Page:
- Bernd Debusman Jr
- BBC News, Washington
The final results of the 2022 midterm elections remain unclear just days after Americans cast their ballots, with officials warning that a final verdict on the vote could take weeks.
The delays are due to a number of factors, including the narrow margins between the candidates and Georgia – a key Senate battleground state – heading into a runoff.
Another reason for the delay is the decentralized way in which elections are organized in the United States States have different rules about how and when postal ballots are counted.
The issue of the delay has been politically contentious since the 2020 presidential election, when then-President Donald Trump tried to claim victory the next morning while votes were still being counted, declaring the recount “fraudulent” and a “disgraceful disgrace”.
This week, Trump again questioned the transparency and credibility of the process through his social network, Truth Social, where he went through the polls in several states. “Disaster for Voter Integrity” and accused his opponents of “trying to steal the election through bad machinery and delays”.
However, even before polling began, election officials across the country issued a warning Delays are a normal and expected part American elections.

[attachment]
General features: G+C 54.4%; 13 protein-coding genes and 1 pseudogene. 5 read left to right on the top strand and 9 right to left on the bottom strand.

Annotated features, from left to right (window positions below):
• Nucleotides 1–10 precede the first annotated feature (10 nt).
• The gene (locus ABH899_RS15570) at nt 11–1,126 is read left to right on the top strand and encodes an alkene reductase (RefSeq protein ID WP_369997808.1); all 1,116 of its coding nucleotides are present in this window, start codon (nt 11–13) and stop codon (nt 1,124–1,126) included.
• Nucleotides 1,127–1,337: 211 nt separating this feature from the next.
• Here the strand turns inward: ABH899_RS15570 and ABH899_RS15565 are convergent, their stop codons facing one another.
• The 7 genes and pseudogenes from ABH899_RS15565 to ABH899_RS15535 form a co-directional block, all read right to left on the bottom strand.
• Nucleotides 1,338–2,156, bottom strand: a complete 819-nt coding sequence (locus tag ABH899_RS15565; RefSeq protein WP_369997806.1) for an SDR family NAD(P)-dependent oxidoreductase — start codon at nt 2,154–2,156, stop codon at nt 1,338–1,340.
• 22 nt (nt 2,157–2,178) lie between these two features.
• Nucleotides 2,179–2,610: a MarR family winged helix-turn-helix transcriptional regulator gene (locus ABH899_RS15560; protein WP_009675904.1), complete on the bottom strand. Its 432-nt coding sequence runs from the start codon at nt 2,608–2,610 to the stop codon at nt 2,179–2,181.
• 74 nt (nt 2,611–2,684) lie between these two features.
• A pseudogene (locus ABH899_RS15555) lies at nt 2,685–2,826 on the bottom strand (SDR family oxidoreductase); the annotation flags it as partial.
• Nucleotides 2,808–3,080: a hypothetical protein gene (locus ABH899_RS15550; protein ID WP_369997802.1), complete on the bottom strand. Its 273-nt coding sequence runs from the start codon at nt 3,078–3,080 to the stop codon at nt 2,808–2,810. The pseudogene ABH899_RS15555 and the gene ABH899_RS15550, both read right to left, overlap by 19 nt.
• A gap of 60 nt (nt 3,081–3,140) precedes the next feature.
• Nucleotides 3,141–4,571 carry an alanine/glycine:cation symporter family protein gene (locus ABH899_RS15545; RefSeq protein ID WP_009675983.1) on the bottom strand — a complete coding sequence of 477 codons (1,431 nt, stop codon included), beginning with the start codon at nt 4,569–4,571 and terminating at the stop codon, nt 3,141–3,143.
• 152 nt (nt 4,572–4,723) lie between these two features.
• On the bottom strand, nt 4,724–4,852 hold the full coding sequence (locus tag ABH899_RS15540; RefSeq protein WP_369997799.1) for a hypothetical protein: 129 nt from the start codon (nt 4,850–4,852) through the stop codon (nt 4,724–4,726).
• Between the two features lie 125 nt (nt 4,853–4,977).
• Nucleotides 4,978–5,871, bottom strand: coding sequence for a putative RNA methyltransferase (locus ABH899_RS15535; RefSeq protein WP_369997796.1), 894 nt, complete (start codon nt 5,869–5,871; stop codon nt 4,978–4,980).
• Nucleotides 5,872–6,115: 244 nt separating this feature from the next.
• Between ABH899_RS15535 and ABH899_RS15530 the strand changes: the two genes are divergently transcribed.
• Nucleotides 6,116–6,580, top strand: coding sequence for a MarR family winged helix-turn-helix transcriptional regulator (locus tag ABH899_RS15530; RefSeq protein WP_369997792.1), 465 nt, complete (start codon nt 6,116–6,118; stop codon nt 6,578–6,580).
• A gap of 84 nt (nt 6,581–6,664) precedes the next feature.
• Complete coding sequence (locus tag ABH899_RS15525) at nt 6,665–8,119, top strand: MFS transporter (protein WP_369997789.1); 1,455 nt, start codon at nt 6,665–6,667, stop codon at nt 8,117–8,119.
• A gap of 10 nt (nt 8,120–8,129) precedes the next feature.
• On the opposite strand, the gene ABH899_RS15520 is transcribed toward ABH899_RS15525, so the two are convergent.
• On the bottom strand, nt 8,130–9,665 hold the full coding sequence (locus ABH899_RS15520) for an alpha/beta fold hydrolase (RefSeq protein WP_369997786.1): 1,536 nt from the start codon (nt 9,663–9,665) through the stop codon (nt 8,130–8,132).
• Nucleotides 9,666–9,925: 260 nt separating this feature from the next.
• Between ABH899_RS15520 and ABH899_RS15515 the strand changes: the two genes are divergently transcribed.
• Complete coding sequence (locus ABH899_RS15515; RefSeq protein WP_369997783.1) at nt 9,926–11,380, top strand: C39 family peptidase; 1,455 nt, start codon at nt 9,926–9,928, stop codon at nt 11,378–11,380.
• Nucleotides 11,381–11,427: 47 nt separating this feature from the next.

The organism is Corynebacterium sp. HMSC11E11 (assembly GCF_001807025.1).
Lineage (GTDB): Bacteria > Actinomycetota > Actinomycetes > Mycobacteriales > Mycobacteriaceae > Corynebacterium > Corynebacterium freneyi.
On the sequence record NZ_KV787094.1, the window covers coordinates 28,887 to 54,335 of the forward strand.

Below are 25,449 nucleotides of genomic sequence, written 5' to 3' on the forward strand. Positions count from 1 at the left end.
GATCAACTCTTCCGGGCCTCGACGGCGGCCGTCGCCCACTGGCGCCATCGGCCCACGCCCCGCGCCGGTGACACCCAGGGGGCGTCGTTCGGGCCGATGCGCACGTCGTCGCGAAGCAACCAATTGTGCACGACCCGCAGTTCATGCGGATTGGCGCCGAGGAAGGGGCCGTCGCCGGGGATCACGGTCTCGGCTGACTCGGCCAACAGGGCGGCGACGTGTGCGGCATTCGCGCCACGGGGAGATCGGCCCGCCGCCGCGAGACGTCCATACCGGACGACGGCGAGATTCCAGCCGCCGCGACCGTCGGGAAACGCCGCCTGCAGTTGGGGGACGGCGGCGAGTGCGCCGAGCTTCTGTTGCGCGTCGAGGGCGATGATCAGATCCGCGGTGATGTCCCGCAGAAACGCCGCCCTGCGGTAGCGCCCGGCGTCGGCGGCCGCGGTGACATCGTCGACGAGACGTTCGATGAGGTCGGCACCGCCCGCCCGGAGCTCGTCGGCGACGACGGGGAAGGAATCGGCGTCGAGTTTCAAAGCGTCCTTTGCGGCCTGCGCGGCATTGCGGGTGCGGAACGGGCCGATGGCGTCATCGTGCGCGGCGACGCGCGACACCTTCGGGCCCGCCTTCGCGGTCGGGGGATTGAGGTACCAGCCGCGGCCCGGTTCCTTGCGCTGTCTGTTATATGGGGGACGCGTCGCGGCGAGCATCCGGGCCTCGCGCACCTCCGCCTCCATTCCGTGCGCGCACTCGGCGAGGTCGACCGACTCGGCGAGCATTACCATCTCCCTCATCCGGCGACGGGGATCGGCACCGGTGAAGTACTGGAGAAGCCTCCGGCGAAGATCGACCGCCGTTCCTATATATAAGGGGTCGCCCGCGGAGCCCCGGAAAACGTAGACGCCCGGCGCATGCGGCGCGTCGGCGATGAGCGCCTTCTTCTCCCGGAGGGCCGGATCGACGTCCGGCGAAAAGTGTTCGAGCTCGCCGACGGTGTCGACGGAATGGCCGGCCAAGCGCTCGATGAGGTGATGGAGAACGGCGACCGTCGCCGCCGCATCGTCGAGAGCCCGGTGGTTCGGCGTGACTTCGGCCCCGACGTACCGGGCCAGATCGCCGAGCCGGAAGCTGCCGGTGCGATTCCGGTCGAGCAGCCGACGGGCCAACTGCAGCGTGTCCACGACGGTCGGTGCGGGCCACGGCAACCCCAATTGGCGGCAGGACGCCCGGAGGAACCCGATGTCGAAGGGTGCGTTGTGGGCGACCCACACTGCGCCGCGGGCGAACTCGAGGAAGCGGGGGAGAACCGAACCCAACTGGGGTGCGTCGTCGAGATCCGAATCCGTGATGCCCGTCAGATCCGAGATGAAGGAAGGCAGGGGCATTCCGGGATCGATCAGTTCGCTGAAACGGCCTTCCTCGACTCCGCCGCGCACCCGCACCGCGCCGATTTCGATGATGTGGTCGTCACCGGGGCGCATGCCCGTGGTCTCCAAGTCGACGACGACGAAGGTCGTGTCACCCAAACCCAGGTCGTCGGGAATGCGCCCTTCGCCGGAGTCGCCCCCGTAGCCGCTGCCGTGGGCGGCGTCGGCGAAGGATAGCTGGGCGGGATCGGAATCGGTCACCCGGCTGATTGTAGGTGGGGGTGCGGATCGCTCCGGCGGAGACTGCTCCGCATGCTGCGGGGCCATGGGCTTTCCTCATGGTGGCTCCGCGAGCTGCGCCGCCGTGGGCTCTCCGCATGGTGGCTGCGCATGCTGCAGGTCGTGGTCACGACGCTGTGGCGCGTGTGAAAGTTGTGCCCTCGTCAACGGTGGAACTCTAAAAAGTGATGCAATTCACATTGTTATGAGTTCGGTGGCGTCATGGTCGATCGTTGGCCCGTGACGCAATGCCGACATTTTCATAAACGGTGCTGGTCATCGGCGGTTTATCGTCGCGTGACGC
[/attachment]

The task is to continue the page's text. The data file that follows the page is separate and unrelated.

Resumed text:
In a speech on Nov. 2, President Joe Biden urged citizens to be “patient” while votes are counted in a “legal and orderly manner.”
Let’s see why certified results are slow.
Vote by mail and early
Although final figures are not yet available, preliminary data from the American Elections Project shows that more than 112.34 million Americans — about 47% of the electorate — participated in this year’s midterm elections.
Although the turnout was lower than that recorded in the previous 2018 mid-term elections, In some states it has reached an all-time high.
In this process 42 million people paid in advance and by mail This surpassed the 39.1 million they did last Tuesday, November 8, 2018. This is one of the factors delaying the final calculations.
Different states have different regulations on how mail ballots are processed.
For example, Pennsylvania is one of 8 states that only allow election officials will begin to record Ballots on election day.
In Maryland, by contrast, state regulations state that ballot processing cannot begin until 10:00 a.m. local time after the election.
For its part, 16 states and Washington D.C..C. It does not allow counting to begin until polling closes on Election Day, while 23 other states allow counting to begin before polling closes. Only 10 states allow ballots to be counted before Election Day: November 8, in this case.
19 states have a grace period that allows ballots to be counted later, as long as they are mailed in before Election Day.
For example, in California, Envelopes containing votes can be collected for another week.
In Arizona, on the other hand, they must arrive before Election Day, although officials have 20 days to count them.
Recounts and second rounds
Delays may also occur due to reconstitution, which may take place when the intervals between candidates are too short or, in many states, when requested by one of the candidates.